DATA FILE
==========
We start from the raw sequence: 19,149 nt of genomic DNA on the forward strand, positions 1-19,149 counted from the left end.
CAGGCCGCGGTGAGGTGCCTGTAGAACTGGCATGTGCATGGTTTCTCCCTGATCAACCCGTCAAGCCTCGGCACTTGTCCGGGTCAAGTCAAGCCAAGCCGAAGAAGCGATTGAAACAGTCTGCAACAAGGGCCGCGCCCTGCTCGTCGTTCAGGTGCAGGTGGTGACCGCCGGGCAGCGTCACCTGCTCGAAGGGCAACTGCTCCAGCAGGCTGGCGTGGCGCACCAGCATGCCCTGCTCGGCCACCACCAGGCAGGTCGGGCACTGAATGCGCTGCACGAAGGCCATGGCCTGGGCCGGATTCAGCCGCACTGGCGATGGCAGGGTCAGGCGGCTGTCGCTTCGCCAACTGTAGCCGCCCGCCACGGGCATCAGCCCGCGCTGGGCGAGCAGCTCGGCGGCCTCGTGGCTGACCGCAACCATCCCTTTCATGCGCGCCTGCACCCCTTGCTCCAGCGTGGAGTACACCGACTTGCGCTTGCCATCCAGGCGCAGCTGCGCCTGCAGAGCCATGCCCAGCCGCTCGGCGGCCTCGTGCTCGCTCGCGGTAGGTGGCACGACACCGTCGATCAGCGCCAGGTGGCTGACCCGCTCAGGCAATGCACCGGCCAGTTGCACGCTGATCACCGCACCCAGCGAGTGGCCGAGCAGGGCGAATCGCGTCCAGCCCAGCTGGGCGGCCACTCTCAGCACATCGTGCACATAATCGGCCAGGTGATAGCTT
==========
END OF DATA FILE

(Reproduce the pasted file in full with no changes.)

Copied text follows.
We start from the raw sequence: 19,149 nt of genomic DNA on the forward strand, positions 1-19,149 counted from the left end.
CAGGCCGCGGTGAGGTGCCTGTAGAACTGGCATGTGCATGGTTTCTCCCTGATCAACCCGTCAAGCCTCGGCACTTGTCCGGGTCAAGTCAAGCCAAGCCGAAGAAGCGATTGAAACAGTCTGCAACAAGGGCCGCGCCCTGCTCGTCGTTCAGGTGCAGGTGGTGACCGCCGGGCAGCGTCACCTGCTCGAAGGGCAACTGCTCCAGCAGGCTGGCGTGGCGCACCAGCATGCCCTGCTCGGCCACCACCAGGCAGGTCGGGCACTGAATGCGCTGCACGAAGGCCATGGCCTGGGCCGGATTCAGCCGCACTGGCGATGGCAGGGTCAGGCGGCTGTCGCTTCGCCAACTGTAGCCGCCCGCCACGGGCATCAGCCCGCGCTGGGCGAGCAGCTCGGCGGCCTCGTGGCTGACCGCAACCATCCCTTTCATGCGCGCCTGCACCCCTTGCTCCAGCGTGGAGTACACCGACTTGCGCTTGCCATCCAGGCGCAGCTGCGCCTGCAGAGCCATGCCCAGCCGCTCGGCGGCCTCGTGCTCGCTCGCGGTAGGTGGCACGACACCGTCGATCAGCGCCAGGTGGCTGACCCGCTCAGGCAATGCACCGGCCAGTTGCACGCTGATCACCGCACCCAGCGAGTGGCCGAGCAGGGCGAATCGCGTCCAGCCCAGCTGGGCGGCCACTCTCAGCACATCGTGCACATAATCGGCCAGGTGATAGCTT